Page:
Parks are important to the health of a community. We know this beyond a shadow of a doubt. Sure, they encourage exercise. But increased physical activity is only one of many benefits of parks. They have the potential to enhance economic opportunities, increase property values, offset pollution, and reduce crime. There are even studies that have connected time spent in nature with greater attention spans, lower stress levels, and better pain management.Not all places across the U.S., however, have equal access to green space. The National Recreation and Park Association’s Great Urban Parks Campaign is making available a grant to increase recreational opportunities and connection to nature in underserved low-income communities and communities of color. A co-objective of this grant is to incorporate green infrastructure into a model that can be replicated in other areas. Thus, parks will provide practical features like storm water management, as well as contribute to the overall quality of life for their visitors.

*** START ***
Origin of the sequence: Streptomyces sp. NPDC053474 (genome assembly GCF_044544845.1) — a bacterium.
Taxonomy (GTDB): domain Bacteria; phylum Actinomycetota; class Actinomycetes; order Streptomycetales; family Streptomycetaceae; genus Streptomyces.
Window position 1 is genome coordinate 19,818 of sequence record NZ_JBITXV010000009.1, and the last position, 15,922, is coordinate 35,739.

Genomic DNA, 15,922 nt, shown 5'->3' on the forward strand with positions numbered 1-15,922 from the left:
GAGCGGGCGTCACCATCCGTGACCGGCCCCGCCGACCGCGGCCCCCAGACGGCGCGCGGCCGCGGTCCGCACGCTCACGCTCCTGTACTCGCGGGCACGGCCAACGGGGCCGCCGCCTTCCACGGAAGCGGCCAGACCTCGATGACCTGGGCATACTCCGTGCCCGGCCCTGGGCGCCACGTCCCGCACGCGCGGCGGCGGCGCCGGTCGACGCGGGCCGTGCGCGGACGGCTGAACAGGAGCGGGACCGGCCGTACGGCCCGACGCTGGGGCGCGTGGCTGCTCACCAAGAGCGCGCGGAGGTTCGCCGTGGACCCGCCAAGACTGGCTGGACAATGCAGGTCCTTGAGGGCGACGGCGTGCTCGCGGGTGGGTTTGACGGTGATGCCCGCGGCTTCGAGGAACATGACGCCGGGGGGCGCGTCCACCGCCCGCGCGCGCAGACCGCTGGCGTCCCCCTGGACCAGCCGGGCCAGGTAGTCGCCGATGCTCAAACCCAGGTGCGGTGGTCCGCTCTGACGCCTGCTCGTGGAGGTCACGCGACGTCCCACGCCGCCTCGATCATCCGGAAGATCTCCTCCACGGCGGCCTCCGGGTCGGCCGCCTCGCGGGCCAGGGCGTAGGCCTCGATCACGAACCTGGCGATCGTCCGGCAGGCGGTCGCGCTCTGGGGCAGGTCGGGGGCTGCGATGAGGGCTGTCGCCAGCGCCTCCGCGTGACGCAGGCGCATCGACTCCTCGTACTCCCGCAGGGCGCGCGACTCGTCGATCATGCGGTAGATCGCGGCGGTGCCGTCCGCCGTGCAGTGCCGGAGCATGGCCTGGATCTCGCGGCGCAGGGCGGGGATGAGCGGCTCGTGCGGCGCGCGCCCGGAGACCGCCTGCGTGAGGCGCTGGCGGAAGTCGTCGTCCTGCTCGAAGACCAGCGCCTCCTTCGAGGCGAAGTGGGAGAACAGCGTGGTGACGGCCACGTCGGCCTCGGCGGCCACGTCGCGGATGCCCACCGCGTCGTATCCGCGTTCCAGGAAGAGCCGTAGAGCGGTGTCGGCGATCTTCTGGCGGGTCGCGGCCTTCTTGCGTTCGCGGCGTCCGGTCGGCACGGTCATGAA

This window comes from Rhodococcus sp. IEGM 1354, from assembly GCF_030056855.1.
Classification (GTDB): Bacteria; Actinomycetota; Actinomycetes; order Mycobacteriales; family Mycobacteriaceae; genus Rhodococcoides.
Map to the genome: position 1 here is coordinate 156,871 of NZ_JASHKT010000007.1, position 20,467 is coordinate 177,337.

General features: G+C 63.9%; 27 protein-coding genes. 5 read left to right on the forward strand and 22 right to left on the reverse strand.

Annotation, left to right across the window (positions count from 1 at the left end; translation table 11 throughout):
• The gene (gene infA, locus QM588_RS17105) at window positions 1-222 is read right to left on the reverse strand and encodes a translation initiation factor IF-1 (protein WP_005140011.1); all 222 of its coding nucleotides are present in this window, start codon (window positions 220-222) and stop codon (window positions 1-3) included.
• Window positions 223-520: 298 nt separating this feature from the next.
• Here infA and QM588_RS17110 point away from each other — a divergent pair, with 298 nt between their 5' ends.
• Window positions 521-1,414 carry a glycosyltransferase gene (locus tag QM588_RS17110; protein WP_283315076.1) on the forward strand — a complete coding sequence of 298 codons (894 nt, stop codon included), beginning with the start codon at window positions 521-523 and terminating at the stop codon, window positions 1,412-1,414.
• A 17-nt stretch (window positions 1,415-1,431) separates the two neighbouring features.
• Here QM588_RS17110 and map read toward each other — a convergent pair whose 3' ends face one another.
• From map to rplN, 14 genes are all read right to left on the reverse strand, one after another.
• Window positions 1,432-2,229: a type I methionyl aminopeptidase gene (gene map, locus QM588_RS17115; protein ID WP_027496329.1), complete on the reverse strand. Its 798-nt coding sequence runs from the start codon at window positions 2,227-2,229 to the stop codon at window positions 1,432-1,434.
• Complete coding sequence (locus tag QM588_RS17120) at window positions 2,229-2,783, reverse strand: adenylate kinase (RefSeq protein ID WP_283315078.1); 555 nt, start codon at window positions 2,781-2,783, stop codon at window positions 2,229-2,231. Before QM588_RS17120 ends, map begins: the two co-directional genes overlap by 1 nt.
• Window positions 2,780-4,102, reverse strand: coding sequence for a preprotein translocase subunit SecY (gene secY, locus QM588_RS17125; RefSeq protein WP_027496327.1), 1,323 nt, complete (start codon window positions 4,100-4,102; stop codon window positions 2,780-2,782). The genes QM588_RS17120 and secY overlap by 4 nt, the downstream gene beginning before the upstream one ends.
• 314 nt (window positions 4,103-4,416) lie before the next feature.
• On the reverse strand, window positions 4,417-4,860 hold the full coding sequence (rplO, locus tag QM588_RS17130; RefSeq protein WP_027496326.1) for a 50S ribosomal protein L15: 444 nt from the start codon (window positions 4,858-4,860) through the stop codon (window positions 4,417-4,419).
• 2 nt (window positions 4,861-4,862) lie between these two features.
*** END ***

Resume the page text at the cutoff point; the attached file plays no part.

Can parks really make a difference? Village Green in Macon, Georgia, is a lower-income community that beautified and added recreational programs to their local parks. The project served as a catalyst to unite neighborhood watch groups, the police department, and the community at large. The results included a 25 percent increase in park visitation and a 50 percent decrease in crime in the area.
The deadline for the Great Urban Parks Campaign grant is April 29, 2016. For more information click here. In addition, the Aetna Foundation’s Cultivating Healthy Communities program is also making up to $2 million available to underserved, low-income and minority communities to promote healthy behaviors including the addition of more green space. State and local governments are eligible to apply. The deadline is April 15, 2016. More information can be found here.